"Nobody cares what happens to the Uighurs, okay? You take it up because you really care and I think it's nice that you do not care, the rest of us do not care," Palihapitiya said, while Calacanis reacted surprised.
"I'm just telling you ... a very harsh, ugly truth. Of all the things I love, yes, it's below my limit."
Co-host David Sacks said the average person would not care when the topic is presented to them, but Palihapitiya continued: "I worry about the fact that our economy could become a crown if China invades Taiwan ... I worry on climate change ... I worry about America's crippling and dilapidated health infrastructure.
"But if you ask me, 'Do I care about a segment of a class of people in another country?' Only when we can take care of ourselves will I prioritize them over us. "
The 45-year-old billionaire investor also said the concept of upholding human rights globally is a "luxury belief".
"We are not doing enough domestically to actually express that view in real, tangible ways," he said. "So until we actually clean up our own house, the thought of stepping outside our borders ... about someone else's human rights history is regrettable."
In a statement to CNN on Monday, the Warriors distanced themselves from Palihapitiya's comments: "As a limited investor who has no day-to-day operations with the Warriors, Mr. Palihapitiya does not speak on behalf of our franchise and his views. Certainly does not reflect those of our organization. "
The NBA did not respond to CNN's request for comment.
'I look like a lack of empathy'
"When I re-listen to this week's podcast, I acknowledge that I'm going to act as a lack of empathy. I fully acknowledge that. As a refugee, my family fled a country with its own set of human rights issues, so that's something very part of my lived experience.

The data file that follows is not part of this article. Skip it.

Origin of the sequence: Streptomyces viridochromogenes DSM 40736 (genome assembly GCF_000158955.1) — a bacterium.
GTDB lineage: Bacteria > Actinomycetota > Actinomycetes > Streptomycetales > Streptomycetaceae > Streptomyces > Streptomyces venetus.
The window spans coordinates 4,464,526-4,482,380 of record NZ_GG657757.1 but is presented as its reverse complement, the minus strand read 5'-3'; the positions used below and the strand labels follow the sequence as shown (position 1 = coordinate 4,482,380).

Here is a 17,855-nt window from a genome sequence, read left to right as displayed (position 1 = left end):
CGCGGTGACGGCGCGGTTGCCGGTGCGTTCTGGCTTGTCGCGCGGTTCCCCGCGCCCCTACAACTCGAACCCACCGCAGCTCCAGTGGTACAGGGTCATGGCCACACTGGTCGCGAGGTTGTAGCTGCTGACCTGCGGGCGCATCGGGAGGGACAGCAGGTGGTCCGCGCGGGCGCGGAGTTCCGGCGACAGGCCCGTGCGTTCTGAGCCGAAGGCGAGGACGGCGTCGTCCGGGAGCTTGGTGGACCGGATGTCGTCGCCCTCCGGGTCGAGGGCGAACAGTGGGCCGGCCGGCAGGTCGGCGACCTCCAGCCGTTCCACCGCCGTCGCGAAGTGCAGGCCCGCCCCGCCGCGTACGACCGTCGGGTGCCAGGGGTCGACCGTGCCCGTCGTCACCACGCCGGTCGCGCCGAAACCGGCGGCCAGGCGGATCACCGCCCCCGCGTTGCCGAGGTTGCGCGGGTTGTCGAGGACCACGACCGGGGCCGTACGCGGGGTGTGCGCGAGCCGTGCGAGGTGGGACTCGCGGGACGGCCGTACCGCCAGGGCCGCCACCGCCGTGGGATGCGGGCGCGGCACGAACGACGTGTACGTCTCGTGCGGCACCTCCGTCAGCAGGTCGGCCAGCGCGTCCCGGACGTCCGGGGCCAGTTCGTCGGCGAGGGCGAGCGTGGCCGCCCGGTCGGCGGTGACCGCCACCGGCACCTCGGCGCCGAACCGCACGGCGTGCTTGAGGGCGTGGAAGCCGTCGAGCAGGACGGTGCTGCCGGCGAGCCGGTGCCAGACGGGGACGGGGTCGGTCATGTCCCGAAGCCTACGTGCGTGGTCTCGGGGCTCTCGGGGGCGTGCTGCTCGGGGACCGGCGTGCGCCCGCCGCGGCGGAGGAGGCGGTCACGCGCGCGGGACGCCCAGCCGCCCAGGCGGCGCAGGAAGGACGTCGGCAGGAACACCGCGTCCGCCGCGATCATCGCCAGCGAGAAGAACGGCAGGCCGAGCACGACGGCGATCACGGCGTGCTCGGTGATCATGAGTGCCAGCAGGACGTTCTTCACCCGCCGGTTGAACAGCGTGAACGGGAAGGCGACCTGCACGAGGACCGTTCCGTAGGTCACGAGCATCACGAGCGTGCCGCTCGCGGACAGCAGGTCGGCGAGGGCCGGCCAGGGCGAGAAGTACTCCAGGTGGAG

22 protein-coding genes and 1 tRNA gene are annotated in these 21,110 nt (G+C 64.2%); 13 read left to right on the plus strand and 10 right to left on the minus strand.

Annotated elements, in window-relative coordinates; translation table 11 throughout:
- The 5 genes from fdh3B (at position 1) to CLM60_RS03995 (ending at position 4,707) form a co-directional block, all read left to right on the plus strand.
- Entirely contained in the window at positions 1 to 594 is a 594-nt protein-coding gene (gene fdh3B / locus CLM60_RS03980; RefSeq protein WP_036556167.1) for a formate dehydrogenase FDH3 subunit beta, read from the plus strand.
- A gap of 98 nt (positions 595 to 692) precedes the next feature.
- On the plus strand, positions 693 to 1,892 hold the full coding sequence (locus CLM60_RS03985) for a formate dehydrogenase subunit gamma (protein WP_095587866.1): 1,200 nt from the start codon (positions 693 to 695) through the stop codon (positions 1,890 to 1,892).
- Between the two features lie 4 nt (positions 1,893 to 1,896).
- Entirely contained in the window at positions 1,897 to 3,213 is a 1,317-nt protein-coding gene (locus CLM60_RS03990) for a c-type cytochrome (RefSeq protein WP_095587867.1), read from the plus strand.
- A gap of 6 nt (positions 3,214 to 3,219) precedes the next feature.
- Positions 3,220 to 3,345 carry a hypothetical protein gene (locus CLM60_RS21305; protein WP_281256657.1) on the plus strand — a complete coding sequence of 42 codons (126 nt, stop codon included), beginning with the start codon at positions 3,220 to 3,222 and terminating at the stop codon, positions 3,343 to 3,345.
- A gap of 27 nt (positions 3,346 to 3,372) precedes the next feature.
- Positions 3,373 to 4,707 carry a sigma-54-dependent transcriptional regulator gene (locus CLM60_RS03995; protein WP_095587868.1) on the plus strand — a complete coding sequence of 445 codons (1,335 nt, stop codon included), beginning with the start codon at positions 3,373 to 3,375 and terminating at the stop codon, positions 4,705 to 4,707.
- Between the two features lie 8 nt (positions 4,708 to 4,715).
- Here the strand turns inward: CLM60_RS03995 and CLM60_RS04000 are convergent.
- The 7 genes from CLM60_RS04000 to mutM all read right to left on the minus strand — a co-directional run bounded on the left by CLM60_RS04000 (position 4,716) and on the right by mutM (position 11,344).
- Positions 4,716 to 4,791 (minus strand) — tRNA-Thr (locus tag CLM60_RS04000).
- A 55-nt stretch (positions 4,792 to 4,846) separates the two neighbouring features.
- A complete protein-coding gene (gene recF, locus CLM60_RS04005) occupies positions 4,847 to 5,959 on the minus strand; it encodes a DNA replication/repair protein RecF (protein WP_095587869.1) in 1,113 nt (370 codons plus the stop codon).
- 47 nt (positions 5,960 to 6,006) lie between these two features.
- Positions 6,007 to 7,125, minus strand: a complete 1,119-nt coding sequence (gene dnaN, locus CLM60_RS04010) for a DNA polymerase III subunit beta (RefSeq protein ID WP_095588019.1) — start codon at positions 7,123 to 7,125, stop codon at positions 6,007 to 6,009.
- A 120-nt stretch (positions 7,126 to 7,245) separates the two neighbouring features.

"To be clear, my belief is that human rights matter, whether in China, the United States or elsewhere. Dot."
In recent months, the 11-year-old NBA veteran has used social media and custom-designed clothing during NBA matches to draw attention to and criticize China's treatment of Uighur society, a Muslim minority in the country's far west.
The U.S. State Department estimates that as many as two million Uighurs and other ethnic and religious minorities have been detained in detention camps in China's Xinjiang region since 2017.
Former prisoners claim they have been subjected to intense political indoctrination, forced labor, torture and even sexual abuse. China has repeatedly denied allegations of human rights abuses in the country.
Freedom's comments have led to a setback in China, where Celtics games have been pulled by Chinese video streaming site Tencent and the government is criticizing Kanter's comments.
"When genocide happens, it's people like this who let it happen. Shame!"
When asked by the Chinese Foreign Ministry spokesman, Zhao Lijian, their reaction to Palihapitiya's comments, he said at a briefing on Tuesday: "I have not heard the relevant information you mentioned. What I can tell you, however, is that Xinjiang affairs are exclusively is China's internal affairs and we will never tolerate any external interference. "
In December, a London-based independent court ruled that China committed genocide against Uighurs and other ethnic minorities in Xinjiang, accusing China's senior leadership, including President Xi Jinping, of "primary responsibility" for acts committed against Muslim minority groups.
An earlier version of this story incorrectly stated the size of Palihapitiya's share in the Warriors..